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ESMA Stakeholder Group Warns Against “Green-Bleaching”
February 7, 2023
Profile photo of contributor Jason Halper
Partner and Co-Chair | Global Litigation

In a response to a call for evidence on greenwashing by the European Securities and Markets Authority (ESMA), the Securities and Markets Stakeholder Group (SMSG) emphasized the importance for EU authorities to ensure that any new rules published on greenwashing also guard against “green-bleaching.” Green-bleaching is a term coined to describe financial market participants choosing not to claim ESG features of their products in order to avoid extra regulation and potential legal risks. The stakeholder group, which provides opinions on the technical aspects of regulation, suggests that adequate guidance on legally permissible representations may help in reducing this problem.

SMSG opened its response with the suggestion that the term “greenwashing” is itself limited and that “ESG-washing” would be more appropriate as it would capture the social and governance aspects of ESG. The response goes on to posit that the lack of a regulatory and European-wide definition of “impact investing” risks a mismatch of investor, regulator and financial firm expectations. SMSG recommends that providers of “impact” products “clearly explain their strategy and efforts to reinforce the ESG dynamic that is sought, to distinguish them from strategies that are ‘only’ based on meeting some ESG criteria.” Overall, according to SMSG, ESMA should introduce definitions for key terms such as “green,” “ESG,” “sustainable,” and “impact investing” in order to help reduce greenwashing and green-bleaching.

In its second recommendation, the SMSG encourages ESMA to identify potential gaps in the current regulatory framework prior to introducing new legislative requirements and advises the European Supervisory Authorities to first provide a list of practices that would violate existing regulations and amount to greenwashing. SMSG also observes that regulators need to adopt a flexible approach, and that unintentional mistakes or changes in data reported due to additional availability of data or the enhancement of calculation methodologies should be treated differently than grossly negligent or intentional misrepresentations.

SMSG’s response also recommends further clarification of what qualifies for Article 8 and Article 9 fund classification under the Sustainable Finance Disclosure Regulation (SFDR). An Article 8 fund under the SDFR is defined as a “Fund which promotes, among other characteristics, environmental or social characteristics . . . provided that the companies in which the investments are made follow good governance practices,” and an Article 9 fund as one which “has sustainable investment as its objective or a reduction in carbon emissions as its objective.” As we have discussed, following ESMA’s issuance of draft guidelines as part of a consultation on funds’ names using ESG or sustainability-related terms, a number of large asset managers announced downgrades to ESG funds from Article 9–the highest sustainability classification under the Sustainable Finance Disclosure Regulation—to the broader, and less restrictive, Article 8. The asset managers include Amundi, BlackRock, DWS, HSBC AM, Axa, Invesco, NN Investment Partners, Pimco, Neuberger Berman, Robeco, and Deka.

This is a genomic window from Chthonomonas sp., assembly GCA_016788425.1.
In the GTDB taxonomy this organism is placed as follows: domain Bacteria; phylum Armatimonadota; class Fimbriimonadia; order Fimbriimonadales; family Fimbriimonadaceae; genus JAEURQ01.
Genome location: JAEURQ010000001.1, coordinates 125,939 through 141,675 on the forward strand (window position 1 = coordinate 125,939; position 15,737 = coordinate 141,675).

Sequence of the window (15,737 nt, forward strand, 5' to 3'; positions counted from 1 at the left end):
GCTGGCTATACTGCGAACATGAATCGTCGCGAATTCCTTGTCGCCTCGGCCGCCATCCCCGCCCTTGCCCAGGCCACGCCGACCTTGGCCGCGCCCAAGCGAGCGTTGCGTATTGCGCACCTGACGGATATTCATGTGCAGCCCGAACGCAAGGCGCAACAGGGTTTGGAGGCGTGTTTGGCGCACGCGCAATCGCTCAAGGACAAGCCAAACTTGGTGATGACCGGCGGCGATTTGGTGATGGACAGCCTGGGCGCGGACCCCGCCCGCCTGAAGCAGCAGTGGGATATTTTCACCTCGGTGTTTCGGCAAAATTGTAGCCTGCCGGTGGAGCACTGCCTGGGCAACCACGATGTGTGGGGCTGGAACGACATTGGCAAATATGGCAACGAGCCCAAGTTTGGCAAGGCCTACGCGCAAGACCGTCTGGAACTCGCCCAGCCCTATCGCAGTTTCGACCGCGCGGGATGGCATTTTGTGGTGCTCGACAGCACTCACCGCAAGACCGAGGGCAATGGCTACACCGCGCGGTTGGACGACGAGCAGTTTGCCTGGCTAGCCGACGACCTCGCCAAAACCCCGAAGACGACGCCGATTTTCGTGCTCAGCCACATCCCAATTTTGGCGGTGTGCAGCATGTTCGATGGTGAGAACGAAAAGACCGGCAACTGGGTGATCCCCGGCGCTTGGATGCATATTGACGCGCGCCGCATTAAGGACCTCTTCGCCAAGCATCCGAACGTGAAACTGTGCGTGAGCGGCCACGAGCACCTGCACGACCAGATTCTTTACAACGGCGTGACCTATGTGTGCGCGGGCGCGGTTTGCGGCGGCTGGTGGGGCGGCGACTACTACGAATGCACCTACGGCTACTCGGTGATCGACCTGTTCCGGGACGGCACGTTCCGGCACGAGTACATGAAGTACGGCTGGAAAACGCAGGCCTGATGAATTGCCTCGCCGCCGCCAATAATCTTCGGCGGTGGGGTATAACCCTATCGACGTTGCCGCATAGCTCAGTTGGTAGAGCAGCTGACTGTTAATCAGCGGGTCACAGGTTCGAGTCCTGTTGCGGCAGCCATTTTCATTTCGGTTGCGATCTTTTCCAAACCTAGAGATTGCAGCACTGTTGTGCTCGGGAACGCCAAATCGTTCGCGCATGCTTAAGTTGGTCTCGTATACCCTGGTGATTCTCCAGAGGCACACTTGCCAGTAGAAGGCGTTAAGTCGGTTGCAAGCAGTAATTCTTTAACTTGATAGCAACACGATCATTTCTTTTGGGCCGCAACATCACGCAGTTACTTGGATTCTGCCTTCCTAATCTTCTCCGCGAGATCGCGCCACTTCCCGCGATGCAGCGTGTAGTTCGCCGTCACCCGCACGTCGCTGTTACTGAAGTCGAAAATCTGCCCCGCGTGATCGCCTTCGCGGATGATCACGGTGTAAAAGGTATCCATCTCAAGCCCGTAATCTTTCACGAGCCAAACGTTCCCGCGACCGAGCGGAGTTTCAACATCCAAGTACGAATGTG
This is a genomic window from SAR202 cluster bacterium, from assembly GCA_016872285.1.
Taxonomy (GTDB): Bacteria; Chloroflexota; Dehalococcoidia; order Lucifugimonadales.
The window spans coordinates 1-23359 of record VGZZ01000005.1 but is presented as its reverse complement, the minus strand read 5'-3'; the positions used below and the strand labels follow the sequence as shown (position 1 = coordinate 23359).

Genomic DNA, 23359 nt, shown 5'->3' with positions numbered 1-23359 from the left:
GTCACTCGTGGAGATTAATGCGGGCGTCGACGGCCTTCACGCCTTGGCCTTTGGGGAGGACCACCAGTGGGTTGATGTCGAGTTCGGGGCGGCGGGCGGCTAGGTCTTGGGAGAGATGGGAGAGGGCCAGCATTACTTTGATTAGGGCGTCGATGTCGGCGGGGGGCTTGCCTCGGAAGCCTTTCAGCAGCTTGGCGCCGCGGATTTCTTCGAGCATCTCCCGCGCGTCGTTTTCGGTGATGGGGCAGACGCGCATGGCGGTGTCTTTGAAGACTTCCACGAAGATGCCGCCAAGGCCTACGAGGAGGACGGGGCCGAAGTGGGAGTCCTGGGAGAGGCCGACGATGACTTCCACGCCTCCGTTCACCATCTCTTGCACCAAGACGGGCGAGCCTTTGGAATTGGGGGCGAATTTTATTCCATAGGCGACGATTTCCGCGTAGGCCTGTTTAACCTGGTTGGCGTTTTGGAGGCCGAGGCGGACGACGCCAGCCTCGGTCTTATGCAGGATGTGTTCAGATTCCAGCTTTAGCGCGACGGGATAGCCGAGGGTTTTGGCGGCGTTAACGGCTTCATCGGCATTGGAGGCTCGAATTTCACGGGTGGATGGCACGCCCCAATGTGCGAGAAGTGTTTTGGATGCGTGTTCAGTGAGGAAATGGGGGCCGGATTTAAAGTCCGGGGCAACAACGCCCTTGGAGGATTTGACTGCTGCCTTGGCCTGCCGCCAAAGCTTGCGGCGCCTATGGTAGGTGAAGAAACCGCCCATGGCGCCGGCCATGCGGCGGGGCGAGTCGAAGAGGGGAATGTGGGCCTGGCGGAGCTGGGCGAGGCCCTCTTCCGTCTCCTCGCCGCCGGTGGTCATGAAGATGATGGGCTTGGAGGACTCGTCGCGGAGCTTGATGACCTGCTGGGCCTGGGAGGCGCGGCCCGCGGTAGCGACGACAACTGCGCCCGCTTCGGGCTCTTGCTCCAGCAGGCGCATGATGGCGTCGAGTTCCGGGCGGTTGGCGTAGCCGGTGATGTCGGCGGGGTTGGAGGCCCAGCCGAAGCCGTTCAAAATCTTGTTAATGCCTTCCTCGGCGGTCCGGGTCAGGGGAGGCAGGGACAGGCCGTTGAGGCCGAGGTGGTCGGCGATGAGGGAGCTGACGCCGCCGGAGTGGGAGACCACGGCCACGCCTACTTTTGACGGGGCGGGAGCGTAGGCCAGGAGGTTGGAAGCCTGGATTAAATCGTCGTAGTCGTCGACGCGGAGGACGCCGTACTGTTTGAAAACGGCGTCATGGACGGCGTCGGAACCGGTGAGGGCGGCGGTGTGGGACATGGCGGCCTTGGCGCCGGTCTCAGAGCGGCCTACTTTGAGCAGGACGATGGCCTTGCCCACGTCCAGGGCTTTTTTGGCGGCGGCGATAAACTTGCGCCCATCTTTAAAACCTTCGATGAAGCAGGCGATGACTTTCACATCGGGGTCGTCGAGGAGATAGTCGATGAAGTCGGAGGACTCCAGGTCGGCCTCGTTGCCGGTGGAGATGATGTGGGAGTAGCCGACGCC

Taking the Temperature: Greenwashing and green-bleaching have received significant regulatory and media attention, relatively more so than other climate-related phenomena. To name just a few examples, the UK’s Competition Markets Authority just announced an investigation into the “accuracy of ‘green’ claims made about household essentials;” the Australian Securities and Investment Commission recently issued several greenwashing fines against regulated entities; and the Swiss Federal Council published a position paper on the prevention of greenwashing in the financial sector.

But we agree with SMSG that alleged greenwashing does not necessarily reflect intent to mislead, but rather could be the product of multiple other causes, including lack of agreement on what constitutes a sustainable product or business (taxonomical issues), poor quality or inconsistent data and/or assessment tools or lack of clear regulatory guidance. The SMSG response also is interesting for its recognition that very few, if any, climate-related matters exist in isolation. Instead, it refers to the ESG “ecosystem” supporting sustainable finance, which includes primary and secondary financial markets and derivatives. According to SMSG, “the ESG finance ecosystem should support the evolving nature of the ESG transition. In this respect, ESMA should provide clear guidance with respect to different ESG strategies. As not all ESG actors and projects are already ‘dark green,’ for instance, the ESG finance ecosystem should also encourage companies to adopt a greener (transition) agenda.”

Finally, we have discussed the challenges associated with the ESG ratings landscape, including how consumers of such information can make sense of divergent scores that, at times, purport to encompass all of an issuer’s ESG characteristics. That issue was not lost on SMSG, which (in our view correctly) pointed out that “methodological choices are presently not always sufficiently disclosed,” and “investors may not be in a position where they can make truly informed decisions, making it necessary for them to compare several ESG ratings and conduct their own research in parallel, often using raw ESG data.” As SMSG observed, the market would benefit from improved “availability, integrity, and transparency of ESG ratings.”

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